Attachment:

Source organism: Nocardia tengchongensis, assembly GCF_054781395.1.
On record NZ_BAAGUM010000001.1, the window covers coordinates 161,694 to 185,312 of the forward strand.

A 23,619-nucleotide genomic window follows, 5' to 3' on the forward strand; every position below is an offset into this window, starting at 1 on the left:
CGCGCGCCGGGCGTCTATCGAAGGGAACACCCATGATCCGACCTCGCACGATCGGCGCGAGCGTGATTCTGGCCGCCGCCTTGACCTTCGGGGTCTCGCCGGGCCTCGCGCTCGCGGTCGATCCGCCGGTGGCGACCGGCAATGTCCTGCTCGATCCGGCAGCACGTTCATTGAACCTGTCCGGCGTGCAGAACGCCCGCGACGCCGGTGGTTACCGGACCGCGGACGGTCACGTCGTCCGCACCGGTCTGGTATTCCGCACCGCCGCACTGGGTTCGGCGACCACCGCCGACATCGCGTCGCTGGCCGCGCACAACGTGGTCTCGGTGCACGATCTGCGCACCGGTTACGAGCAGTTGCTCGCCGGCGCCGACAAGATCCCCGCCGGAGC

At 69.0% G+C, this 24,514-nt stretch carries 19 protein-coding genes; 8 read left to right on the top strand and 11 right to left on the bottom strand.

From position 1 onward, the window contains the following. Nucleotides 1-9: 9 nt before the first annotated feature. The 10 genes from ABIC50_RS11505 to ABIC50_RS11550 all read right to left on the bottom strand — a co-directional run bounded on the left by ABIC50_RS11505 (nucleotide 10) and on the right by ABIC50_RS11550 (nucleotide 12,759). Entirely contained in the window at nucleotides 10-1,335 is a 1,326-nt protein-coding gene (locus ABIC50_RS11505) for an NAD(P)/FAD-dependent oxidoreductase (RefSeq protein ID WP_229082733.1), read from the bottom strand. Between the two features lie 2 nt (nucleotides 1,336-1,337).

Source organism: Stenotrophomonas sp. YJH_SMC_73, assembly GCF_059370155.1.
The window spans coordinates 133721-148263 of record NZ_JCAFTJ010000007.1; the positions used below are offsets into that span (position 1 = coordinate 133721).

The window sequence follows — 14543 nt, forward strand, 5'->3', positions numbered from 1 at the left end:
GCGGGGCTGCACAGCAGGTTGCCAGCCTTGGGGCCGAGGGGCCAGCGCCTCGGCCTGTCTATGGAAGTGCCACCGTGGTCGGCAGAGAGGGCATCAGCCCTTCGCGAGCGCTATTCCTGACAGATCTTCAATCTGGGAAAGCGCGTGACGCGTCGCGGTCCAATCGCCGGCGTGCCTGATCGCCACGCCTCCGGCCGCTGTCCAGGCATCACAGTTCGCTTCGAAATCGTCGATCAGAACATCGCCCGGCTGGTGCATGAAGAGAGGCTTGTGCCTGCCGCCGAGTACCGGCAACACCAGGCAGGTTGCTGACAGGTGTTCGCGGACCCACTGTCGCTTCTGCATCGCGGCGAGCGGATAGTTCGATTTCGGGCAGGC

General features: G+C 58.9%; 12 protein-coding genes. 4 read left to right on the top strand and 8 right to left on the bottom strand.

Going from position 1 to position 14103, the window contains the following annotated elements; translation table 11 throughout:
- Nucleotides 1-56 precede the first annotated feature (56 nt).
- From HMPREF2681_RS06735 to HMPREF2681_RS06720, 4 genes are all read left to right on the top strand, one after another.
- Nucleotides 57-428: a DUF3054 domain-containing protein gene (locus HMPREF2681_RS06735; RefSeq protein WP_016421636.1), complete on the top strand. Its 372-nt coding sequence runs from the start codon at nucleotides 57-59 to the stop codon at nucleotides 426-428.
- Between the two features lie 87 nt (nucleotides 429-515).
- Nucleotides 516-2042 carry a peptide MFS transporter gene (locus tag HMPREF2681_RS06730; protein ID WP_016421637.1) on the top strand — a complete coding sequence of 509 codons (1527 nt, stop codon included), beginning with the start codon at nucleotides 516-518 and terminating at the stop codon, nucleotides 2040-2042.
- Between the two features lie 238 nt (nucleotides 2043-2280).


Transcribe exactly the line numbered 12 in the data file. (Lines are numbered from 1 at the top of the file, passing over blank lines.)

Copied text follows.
Going from position 1 to position 14103, the window contains the following annotated elements; translation table 11 throughout: